So you see, Brexiteers, freedom of movement is not merely about holidays in the south of France or a shorter queue at the UK border. To be blunt, without freedom of movement in the EU/EEA, British firms cannot compete effectively in global markets. The UK’s talent pool has proven far too small for our requirements.
I hear you Preston, but the EEA Model with free movement of peoples won’t wash, as the Leave campaign was soundly based upon restricting borders through immigration controls. I expect they may well reverse position on this, as politicians so often do, but it will further disenfranchise the country and cause the foreign haters to hate more.
Coindesk looked at the impact Leave has on Blockchain firms:
Friendly regulatory policies were rapidly turning London into a capital for blockchain innovation, that is until last week’s decision by the UK to leave the European Union left some wondering if this market position will be impacted.
From establishing a safe zone for blockchain firms to passing a measure that exempted bitcoin from value-added tax, the nation had arguably helped pave the way for measures currently under consideration in the EU while putting pressure on regulators in the US to rethink their policies on FinTech innovation.
If nothing else, the EU referendum, nicknamed the ‘Brexit’, has brought an air of uncertainty into an environment that had long been lauded by the technology’s advocates as forward-thinking and permissive.
Prior to last week’s vote, many European companies had taken to incorporating in the UK to “avoid red tape in their home countries”, according to Wardynski & Partners attorney and digital currency specialist Jacek Czarnecki. But after the UK’s exit from the EU, he argued its appeal could decrease.
Czarnecki told CoinDesk: “At least in short term London will lose as a candidate for [Europe’s] digital currency capital. They still have much to offer, but considerably less than before and moreover with a large uncertainty as to the future.”
If the UK’s vote puts its status as a digital currency leader among European nations in jeopardy, other cities are poised to take over.
Czarnecki said Luxembourg, Berlin and Stockholm are all positioned to become stating points of digital currency commerce in Europe, while Rik Willard of blockchain consultancy firm Agentic Group, adds Zurich to the list of cities that have proven attractive for new industry companies.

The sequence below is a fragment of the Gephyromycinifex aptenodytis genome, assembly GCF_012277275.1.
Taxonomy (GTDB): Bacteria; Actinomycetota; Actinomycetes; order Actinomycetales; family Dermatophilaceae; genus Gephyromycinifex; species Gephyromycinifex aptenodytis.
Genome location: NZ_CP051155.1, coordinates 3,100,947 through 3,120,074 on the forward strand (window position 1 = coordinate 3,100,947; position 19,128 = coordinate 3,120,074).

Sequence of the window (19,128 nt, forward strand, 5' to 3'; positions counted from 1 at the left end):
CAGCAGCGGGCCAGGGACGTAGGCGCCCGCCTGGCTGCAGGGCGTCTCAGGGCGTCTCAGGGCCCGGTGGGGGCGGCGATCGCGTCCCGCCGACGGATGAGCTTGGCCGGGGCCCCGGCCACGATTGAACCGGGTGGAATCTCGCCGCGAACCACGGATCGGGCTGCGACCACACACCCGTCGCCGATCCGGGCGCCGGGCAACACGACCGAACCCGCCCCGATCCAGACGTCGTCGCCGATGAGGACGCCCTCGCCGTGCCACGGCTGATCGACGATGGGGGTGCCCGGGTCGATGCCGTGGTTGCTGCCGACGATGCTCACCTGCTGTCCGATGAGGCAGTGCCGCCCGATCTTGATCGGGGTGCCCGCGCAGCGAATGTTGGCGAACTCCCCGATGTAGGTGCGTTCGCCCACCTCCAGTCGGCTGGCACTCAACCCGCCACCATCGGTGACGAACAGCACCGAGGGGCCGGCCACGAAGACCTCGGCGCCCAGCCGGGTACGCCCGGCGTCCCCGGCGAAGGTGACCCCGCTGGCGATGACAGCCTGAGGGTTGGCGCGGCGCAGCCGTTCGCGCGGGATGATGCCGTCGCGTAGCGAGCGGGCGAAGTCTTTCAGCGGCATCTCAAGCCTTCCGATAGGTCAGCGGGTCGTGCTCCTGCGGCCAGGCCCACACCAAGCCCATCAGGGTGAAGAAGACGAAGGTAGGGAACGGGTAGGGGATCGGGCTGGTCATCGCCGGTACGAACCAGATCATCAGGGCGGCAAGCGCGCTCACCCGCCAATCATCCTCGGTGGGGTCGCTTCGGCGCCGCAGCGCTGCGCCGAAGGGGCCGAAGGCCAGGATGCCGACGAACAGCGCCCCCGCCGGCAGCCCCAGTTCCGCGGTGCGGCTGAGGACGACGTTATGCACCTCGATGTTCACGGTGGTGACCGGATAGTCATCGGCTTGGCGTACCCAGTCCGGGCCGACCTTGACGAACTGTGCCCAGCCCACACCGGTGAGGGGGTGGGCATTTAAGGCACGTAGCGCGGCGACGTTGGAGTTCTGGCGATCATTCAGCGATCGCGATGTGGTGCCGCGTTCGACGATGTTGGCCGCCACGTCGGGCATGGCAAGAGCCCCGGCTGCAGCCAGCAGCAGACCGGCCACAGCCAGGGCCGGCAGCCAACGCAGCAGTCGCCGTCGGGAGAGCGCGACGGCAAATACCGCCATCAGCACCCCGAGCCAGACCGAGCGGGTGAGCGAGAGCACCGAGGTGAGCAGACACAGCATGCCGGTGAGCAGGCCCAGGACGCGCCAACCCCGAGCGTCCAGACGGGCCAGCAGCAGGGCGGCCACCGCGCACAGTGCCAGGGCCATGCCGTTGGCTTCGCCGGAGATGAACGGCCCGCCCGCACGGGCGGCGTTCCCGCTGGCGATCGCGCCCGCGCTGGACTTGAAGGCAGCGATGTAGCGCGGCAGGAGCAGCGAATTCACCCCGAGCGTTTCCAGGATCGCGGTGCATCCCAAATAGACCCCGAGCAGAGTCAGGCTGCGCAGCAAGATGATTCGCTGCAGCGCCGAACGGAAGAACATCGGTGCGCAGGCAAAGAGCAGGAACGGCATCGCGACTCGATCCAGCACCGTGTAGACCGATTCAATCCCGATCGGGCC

Yes, Brexit throws the UK’s FinTech leadership into question, with Berlin already seeking to woo our best talent away:
Cordelia Yzer was on the phone. The Berlin Senator for Economics and Technology was not chatting to fellow politicians, but with start-ups and global funds, who, in the wake of Brexit, are now considering Germany’s capital as their base. “Those companies who have headquarters in London are aware that they need to be in the EU,” she says. “We had competition in the last two or three years between London and Berlin. I am convinced that more funds will now make the decision in favour of Berlin.”
Maybe Simon Taylor of 11:FS lays out a more realistic view, and one that I support. When asked whether London will lost its’ position as the global Fintech Hub, he states:
If there’s one thing I think highly unlikely it’s this. There is a concentration of talent based in London that I believe is a mix of tech and former banking talent that chose London for more reasons than it being a good place at a point in time. The access to universities, to policy makers and to the local regulator (FCA) will all continue.
Hmmm …. It remains to be seen. Whatever your view, this is a great period of uncertainty and no-one likes uncertainty. But hey, the only certainties in life are death and taxes.
Meanwhile, to summarise what we are really like, I revert to the words of George Orwell. Orwell wrote The Lion and the Unicorn in 1941, and described England as follows:
“[England] resembles a family, a rather stuffy Victorian family, with not many black sheep in it but with all its cupboards bursting with skeletons. It has rich relations who have to be kowtowed to and poor relations who are horribly sat upon, and there is a deep conspiracy of silence about the source of the family income. It is a family in which the young are generally thwarted and most of the power is in the hands of irresponsible uncles and bedridden aunts … A family with the wrong members in control – that, perhaps, is as near as one can come to describing England in a phrase.”
Thanks to The Guardian for remembering this.